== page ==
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More teens are hospitalized for eating disorders.

FROM PEDIATRICS

An increasing number of teens were hospitalized for restrictive eating despite not meeting the clinical definition for anorexia nervosa, according to a recent study.

Over 6 years, the proportion of patients admitted with a diagnosis of eating disorder not otherwise specified (EDNOS-Wt) increased from 8% (1 of 13) in 2005 to 47% (9 of 19) in 2009, compared with patients admitted with anorexia nervosa. Further, both groups showed similar clinical characteristics, Melissa Whitelaw of the Royal Children's Hospital, Melbourne, and her colleagues reported (Pediatrics 2014;134:e758-64).

Among 174 patients admitted to the hospital's specialist eating disorder program, 99 were included in the study. Patients were excluded for a bulimia diagnosis, a previous eating disorder hospitalization, age under 12 years, no psychological symptoms, menstruation in the past 3 months, or logistical reasons.

Although the anorexia patients had lower admission weights and body mass index (BMI) measurements, the amount and duration of weight loss before admission did not significantly differ between the two groups. Anorexia patients had lost a median 12.7 kg, compared with 13.2 kg among EDNOS-Wt patients. Acute medical complications also were similar between the groups, except lowest lying systolic blood pressure, which was lower in anorexia patients, the investigators said.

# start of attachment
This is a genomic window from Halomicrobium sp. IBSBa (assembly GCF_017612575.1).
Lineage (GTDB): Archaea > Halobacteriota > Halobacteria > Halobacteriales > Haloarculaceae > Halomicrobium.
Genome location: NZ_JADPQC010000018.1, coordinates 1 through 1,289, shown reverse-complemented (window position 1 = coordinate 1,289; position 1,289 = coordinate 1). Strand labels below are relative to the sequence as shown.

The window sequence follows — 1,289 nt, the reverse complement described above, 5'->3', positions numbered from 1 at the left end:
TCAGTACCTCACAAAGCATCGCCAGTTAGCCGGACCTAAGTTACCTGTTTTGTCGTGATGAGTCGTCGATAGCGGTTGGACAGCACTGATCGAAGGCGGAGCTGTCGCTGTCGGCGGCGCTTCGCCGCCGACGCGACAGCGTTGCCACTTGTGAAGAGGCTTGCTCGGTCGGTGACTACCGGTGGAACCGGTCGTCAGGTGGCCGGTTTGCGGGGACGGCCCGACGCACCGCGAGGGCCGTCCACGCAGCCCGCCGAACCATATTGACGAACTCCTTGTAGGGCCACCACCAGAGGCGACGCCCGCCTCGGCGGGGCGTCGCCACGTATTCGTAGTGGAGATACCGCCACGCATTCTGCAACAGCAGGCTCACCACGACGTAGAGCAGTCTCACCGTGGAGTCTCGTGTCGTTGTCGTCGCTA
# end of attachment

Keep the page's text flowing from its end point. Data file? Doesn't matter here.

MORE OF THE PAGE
The lowest pulse rate was 45.1 beats per minute among anorexia patients and 47.1 bpm in EDNOS-Wt patients. Severe sinus bradycardia average pulse rates were 35 bpm in anorexia patients and 34 bpm in EDNOS-Wt patients. Incidence of low phosphate levels was similar in both groups. Enteral feeding was required for 30% of anorexia patients and 38% of EDNOS-Wt patients.

"Although not underweight, this [ENDOS-Wt] group was more medically compromised in some outcomes than the anorexia nervosa group," Ms. Whitelaw and her group noted. The team suggested that clinicians consulting with adolescents with significant weight loss, should "review the patient's weight loss strategies to ensure they are sustainable and safe" as well as "carefully assess the patient's cardiovascular health and consider the development of an eating disorder."

Caption: Some young restrictive eating patients do not meet the definition of anorexia.

cpnews@frontlinemedcom.com

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Title Annotation:CHILD/ADOLESCENT PSYCHIATRY
Author:Haelle, Tara
Publication:Clinical Psychiatry News
Date:Sep 1, 2014
Words:362
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